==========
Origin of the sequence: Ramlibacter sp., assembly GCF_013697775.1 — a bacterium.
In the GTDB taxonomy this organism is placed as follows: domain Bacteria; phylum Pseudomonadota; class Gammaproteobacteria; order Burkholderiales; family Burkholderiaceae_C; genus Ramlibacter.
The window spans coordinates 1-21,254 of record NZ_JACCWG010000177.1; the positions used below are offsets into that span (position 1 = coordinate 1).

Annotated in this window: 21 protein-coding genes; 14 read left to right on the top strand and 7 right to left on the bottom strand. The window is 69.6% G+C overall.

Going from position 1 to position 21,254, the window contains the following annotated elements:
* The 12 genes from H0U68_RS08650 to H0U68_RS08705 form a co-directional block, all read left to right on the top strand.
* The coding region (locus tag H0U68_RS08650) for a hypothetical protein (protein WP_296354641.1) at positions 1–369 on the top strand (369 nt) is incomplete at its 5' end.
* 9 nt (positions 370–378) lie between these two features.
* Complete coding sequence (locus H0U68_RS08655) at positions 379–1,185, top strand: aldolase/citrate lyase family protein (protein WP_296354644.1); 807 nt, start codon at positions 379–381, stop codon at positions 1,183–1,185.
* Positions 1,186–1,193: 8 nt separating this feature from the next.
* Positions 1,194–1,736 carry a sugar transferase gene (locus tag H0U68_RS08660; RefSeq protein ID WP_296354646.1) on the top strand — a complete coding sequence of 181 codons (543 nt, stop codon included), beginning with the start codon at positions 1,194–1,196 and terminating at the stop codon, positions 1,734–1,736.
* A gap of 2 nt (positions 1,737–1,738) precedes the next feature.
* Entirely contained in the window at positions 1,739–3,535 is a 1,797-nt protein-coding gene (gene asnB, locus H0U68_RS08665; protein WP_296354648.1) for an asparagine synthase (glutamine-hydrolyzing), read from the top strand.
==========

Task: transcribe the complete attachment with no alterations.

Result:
Origin of the sequence: Ramlibacter sp., assembly GCF_013697775.1 — a bacterium.
In the GTDB taxonomy this organism is placed as follows: domain Bacteria; phylum Pseudomonadota; class Gammaproteobacteria; order Burkholderiales; family Burkholderiaceae_C; genus Ramlibacter.
The window spans coordinates 1-21,254 of record NZ_JACCWG010000177.1; the positions used below are offsets into that span (position 1 = coordinate 1).

Annotated in this window: 21 protein-coding genes; 14 read left to right on the top strand and 7 right to left on the bottom strand. The window is 69.6% G+C overall.

Going from position 1 to position 21,254, the window contains the following annotated elements:
* The 12 genes from H0U68_RS08650 to H0U68_RS08705 form a co-directional block, all read left to right on the top strand.
* The coding region (locus tag H0U68_RS08650) for a hypothetical protein (protein WP_296354641.1) at positions 1–369 on the top strand (369 nt) is incomplete at its 5' end.
* 9 nt (positions 370–378) lie between these two features.
* Complete coding sequence (locus H0U68_RS08655) at positions 379–1,185, top strand: aldolase/citrate lyase family protein (protein WP_296354644.1); 807 nt, start codon at positions 379–381, stop codon at positions 1,183–1,185.
* Positions 1,186–1,193: 8 nt separating this feature from the next.
* Positions 1,194–1,736 carry a sugar transferase gene (locus tag H0U68_RS08660; RefSeq protein ID WP_296354646.1) on the top strand — a complete coding sequence of 181 codons (543 nt, stop codon included), beginning with the start codon at positions 1,194–1,196 and terminating at the stop codon, positions 1,734–1,736.
* A gap of 2 nt (positions 1,737–1,738) precedes the next feature.
* Entirely contained in the window at positions 1,739–3,535 is a 1,797-nt protein-coding gene (gene asnB, locus H0U68_RS08665; protein WP_296354648.1) for an asparagine synthase (glutamine-hydrolyzing), read from the top strand.